“You think again: how can it get any worse? We had a battery above the basement, in which the water froze. The battery burst and water began to flow into the basement. We tried to put something under the battery so that we would not be flooded. At that time, my mother’s boyfriend was outside. The shelling started again. The blow was very strong. The air bomb hit a nearby house and a car caught fire. The fire spread to the roof of the neighbor’s house, and from there to ours. We did not know about that because we were waiting for the shelling to end. My mother’s boyfriend, who miraculously survived, came running and told us to take the essentials and run out. Our house was on fire.”
We managed to grab water and food. Katya ran with just a backpack with her documents and a laptop in it. When we found ourselves outside for the first time in a few days, we saw emptiness and ruins. Hysterical and shocked, Katya and her family ran through once familiar streets and did not recognize them. The nearest shelter was in the TERRASPORT complex, where the girl’s friends had worked as coaches. 2,500 people already lived in the basements, corridors and premises of the sports complex.
“I would rather die en route than in a bomb shelter”
More information appeared in the shelter. It turned out that people were trying to leave through Berdyansk.
“There were no humanitarian corridors – everything was at your own risk. If you want, leave. If you die, you die. Opinions differed: I wanted to leave desperately. I would rather die en route than in a bomb shelter. You no longer have a house, you have nothing. But you have a car. Only you can make the choice: to die in a shelter or try to leave in your car. I was serious. I said that if we didn’t leave and the car would be smashed or burnt down – as was the case with many – I would not forgive it. And everyone agreed.”
Katya and her family joined a convoy to leave. It was important to move in the convoy and not alone, because it was easier to avoid problems: broken wires, shell fragments, mines. They drove past burnt tanks and broken buses.
“At that time, the shelling continues. You are stressed, you drive your car, passengers duck down in the car, and you cannot do this because you have to watch the road so that not to have flat tyres, take everyone out and stay alive. And here they say that we are turning back. That’s the way we drove. There was a huge queue at the exit from the city. Planes and rockets are flying and you cannot hide. If it hits, you will stay in this car forever.”
“Are you happy?” – “Yes, we are.”
For three weeks in the basement, Katya and her family shared the same dream: to drive the car, listen to music quietly, watch the sunset and not to hear the planes. It came true.
“It was like a picture from our dream: we go, we all cry, because we understand that… I looked in the mirror and asked: “Are you happy?” – “Yes, we are.” We open the windows, we enjoy the silence, the music plays, the sun goes down and we understand that we have left, we are alive and everything will be fine. It’s as if security is felt physically.”
The greatest happiness after leaving Mariupol, says Katya, was a hot shower.
“Just to stand under a hot shower and enjoy. We had not washed for two weeks. And to stand under the hot shower was such an indescribably beautiful happiness, as if your second biggest dream had come true.”
“You are now drinking coffee for those who cannot”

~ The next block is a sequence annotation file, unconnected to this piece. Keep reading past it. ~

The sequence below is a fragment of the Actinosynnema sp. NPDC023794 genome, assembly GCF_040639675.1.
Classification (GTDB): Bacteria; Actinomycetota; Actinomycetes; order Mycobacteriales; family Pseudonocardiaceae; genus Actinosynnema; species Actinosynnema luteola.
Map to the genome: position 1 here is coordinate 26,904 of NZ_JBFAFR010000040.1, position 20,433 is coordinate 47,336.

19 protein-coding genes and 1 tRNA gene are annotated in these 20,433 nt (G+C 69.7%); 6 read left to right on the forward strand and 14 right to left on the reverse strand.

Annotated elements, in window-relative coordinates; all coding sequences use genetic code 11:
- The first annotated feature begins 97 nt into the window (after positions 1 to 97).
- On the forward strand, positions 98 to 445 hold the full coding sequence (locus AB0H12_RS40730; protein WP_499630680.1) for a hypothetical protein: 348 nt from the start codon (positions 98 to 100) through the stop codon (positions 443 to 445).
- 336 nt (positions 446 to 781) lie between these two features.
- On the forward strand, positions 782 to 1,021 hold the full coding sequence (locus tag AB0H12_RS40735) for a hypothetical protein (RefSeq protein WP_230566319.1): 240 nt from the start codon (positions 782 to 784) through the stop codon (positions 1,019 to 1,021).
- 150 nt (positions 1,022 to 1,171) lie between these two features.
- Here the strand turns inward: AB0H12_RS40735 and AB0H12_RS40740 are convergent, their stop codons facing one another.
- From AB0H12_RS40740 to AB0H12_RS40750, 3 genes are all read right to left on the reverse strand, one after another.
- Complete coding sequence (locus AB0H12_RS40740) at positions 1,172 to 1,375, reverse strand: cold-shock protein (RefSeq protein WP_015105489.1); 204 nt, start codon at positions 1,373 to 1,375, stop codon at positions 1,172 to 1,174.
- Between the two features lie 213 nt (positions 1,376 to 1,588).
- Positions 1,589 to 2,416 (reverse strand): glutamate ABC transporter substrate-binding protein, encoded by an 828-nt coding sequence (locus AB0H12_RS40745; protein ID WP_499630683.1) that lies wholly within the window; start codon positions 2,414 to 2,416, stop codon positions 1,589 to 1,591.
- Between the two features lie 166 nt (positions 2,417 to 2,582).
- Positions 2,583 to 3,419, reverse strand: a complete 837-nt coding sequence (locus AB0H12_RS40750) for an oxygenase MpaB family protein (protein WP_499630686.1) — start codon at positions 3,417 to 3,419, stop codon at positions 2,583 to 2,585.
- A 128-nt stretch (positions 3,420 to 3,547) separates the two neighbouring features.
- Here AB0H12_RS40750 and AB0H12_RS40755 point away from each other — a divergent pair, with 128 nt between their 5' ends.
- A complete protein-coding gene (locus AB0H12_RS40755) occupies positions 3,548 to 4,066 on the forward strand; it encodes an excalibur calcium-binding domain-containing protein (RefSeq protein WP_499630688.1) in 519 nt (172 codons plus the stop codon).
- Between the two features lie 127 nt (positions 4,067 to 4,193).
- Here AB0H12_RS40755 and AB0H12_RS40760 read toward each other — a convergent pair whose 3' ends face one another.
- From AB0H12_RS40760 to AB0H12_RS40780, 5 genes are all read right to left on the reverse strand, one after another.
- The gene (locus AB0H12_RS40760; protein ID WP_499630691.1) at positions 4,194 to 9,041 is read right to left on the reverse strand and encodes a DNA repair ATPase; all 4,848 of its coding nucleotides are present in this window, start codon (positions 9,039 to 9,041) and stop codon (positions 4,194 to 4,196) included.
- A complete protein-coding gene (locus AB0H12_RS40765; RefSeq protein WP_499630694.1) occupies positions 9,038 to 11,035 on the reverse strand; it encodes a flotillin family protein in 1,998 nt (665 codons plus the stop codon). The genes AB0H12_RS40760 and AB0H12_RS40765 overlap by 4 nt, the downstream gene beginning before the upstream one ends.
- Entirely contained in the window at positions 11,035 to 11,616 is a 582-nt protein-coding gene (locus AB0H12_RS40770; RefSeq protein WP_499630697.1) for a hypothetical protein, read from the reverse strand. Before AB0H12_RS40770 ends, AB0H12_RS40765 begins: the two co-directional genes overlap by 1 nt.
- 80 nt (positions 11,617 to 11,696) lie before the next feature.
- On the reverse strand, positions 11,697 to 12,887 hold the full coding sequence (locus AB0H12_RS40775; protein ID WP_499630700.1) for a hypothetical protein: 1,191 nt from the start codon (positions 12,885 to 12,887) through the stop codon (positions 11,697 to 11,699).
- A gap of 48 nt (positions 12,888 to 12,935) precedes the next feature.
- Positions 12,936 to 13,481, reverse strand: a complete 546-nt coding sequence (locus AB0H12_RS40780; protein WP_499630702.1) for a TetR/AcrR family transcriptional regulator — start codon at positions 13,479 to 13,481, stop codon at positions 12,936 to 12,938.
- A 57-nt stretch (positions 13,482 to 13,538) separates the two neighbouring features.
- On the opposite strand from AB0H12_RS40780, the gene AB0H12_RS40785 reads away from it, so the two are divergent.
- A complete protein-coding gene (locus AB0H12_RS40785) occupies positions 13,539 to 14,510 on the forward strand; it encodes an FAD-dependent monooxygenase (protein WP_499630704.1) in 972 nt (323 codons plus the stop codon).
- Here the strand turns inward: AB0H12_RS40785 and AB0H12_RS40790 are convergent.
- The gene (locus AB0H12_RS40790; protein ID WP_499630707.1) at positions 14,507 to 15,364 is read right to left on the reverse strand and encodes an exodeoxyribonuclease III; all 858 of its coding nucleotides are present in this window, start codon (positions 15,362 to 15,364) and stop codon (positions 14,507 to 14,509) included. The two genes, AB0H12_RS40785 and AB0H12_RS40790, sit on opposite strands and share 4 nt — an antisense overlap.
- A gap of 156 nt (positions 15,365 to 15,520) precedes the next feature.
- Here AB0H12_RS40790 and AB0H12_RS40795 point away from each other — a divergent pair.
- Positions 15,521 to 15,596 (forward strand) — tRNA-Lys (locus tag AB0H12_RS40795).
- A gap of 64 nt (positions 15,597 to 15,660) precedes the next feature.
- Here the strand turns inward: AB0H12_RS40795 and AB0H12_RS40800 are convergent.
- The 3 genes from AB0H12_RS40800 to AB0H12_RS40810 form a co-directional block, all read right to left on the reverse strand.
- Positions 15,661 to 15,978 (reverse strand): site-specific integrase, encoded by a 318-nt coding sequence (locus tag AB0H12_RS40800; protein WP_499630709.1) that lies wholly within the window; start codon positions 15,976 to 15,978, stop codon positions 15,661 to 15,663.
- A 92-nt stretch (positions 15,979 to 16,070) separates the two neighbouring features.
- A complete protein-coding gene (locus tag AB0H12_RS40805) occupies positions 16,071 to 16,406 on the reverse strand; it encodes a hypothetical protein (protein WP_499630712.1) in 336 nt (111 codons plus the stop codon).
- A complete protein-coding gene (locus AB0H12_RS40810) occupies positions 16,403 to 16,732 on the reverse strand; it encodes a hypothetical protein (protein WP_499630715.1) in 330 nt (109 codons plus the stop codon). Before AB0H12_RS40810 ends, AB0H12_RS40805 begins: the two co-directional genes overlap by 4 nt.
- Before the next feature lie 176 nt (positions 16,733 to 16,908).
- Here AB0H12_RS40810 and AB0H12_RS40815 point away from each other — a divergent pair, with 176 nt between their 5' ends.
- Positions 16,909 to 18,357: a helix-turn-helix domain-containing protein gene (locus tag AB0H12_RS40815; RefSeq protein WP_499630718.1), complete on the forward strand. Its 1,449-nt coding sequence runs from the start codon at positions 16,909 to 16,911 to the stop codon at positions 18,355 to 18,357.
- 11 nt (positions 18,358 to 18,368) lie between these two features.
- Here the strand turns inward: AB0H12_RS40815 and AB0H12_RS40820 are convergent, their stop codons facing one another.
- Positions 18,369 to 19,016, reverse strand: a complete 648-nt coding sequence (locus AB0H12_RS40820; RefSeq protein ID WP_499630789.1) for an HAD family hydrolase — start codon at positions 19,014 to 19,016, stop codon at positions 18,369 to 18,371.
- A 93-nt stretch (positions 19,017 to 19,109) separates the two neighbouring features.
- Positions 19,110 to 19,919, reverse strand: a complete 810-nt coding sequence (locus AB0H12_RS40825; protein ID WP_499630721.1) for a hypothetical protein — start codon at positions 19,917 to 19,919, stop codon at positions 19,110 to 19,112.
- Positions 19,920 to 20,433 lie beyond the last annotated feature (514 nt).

From the author: This section is an afterword for those who blame themselves or rebuke others for …living. Katya’s words pushed me to allow myself joy, at least sometimes. Feel alive despite everything. And finally go to the dancehall, where Katya Zozulia now teaches dancing in Uzhgorod. Because I may never have this opportunity again.
Katya says: “My sister felt guilty that she could do something we could not do in Mariupol. But it didn’t help us there, and it didn’t help her here. You don’t need to spend a few weeks under bombardment and say goodbye to life in order to drink coffee and enjoy moments. Therefore, my advice to those who live in relatively peaceful cities is to take this opportunity. Live your usual life, do what you can. Drink coffee, enjoy, work and rejoice. Because you may never have this opportunity again. And now you have this opportunity. Even though there’s a war going on and this ought not to be forgotten, we cannot live in constant negativity and suffering.”
“Now I feel like I am living three lives. On the one hand, I drink coffee, go back to work and try to enjoy little things. On the other hand, my heart is in Mariupol. And the third thing is the future and uncertainty. It is as if your soul has been taken away from you and you cannot find it. It remained there. You seem to enjoy yourselves, but somehow not really. I’ve always appreciated what I had. And they took it away. So you need to appreciate what you have. Even those little things.”
“I loved my city with all my heart. I love Ukraine with all my heart. That’s why I’m angry only with the Russians who took everything we had from us. They took away the life I lived and loved. In the 21st century, one cannot turn a blind eye to the facts and tell your own truth. Those who believe in Russian propaganda are accomplices. I have a grudge against Russians. Against those people who say they can do nothing. I say that my house was destroyed, and they say that they were disconnected from Instagram and not allowed to go to Europe.”
“I want Mariupol to be Ukrainian, to be quickly rebuilt so that we could return to our lives. But it will never be the same as it used to be.”
Ksenia Shokina. Uzhhorod
The material was created under the joint project of Ukraine Crisis Media Center and the Estonian Center for International Development with the financial support of the US Embassy in Kyiv and the Ministry of Foreign Affairs of Estonia.